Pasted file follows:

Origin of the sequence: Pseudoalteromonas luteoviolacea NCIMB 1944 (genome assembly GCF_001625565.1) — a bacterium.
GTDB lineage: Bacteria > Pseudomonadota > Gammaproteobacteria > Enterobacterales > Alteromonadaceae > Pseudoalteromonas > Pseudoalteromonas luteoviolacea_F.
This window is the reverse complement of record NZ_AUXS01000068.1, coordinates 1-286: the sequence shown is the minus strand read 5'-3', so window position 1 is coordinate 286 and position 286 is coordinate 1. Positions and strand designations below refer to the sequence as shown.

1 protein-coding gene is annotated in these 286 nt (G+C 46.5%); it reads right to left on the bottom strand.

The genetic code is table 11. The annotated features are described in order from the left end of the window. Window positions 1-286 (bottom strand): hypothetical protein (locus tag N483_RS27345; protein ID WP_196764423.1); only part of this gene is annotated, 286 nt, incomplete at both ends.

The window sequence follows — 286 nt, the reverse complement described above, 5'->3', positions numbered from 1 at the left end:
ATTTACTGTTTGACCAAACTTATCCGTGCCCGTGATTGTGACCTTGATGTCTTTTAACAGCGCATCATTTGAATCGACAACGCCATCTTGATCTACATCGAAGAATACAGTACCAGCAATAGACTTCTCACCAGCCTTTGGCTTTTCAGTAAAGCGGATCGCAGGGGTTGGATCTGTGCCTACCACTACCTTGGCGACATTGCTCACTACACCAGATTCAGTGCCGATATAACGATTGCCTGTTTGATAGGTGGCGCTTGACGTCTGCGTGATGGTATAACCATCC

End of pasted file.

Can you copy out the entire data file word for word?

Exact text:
Origin of the sequence: Pseudoalteromonas luteoviolacea NCIMB 1944 (genome assembly GCF_001625565.1) — a bacterium.
GTDB lineage: Bacteria > Pseudomonadota > Gammaproteobacteria > Enterobacterales > Alteromonadaceae > Pseudoalteromonas > Pseudoalteromonas luteoviolacea_F.
This window is the reverse complement of record NZ_AUXS01000068.1, coordinates 1-286: the sequence shown is the minus strand read 5'-3', so window position 1 is coordinate 286 and position 286 is coordinate 1. Positions and strand designations below refer to the sequence as shown.

1 protein-coding gene is annotated in these 286 nt (G+C 46.5%); it reads right to left on the bottom strand.

The genetic code is table 11. The annotated features are described in order from the left end of the window. Window positions 1-286 (bottom strand): hypothetical protein (locus tag N483_RS27345; protein ID WP_196764423.1); only part of this gene is annotated, 286 nt, incomplete at both ends.

The window sequence follows — 286 nt, the reverse complement described above, 5'->3', positions numbered from 1 at the left end:
ATTTACTGTTTGACCAAACTTATCCGTGCCCGTGATTGTGACCTTGATGTCTTTTAACAGCGCATCATTTGAATCGACAACGCCATCTTGATCTACATCGAAGAATACAGTACCAGCAATAGACTTCTCACCAGCCTTTGGCTTTTCAGTAAAGCGGATCGCAGGGGTTGGATCTGTGCCTACCACTACCTTGGCGACATTGCTCACTACACCAGATTCAGTGCCGATATAACGATTGCCTGTTTGATAGGTGGCGCTTGACGTCTGCGTGATGGTATAACCATCC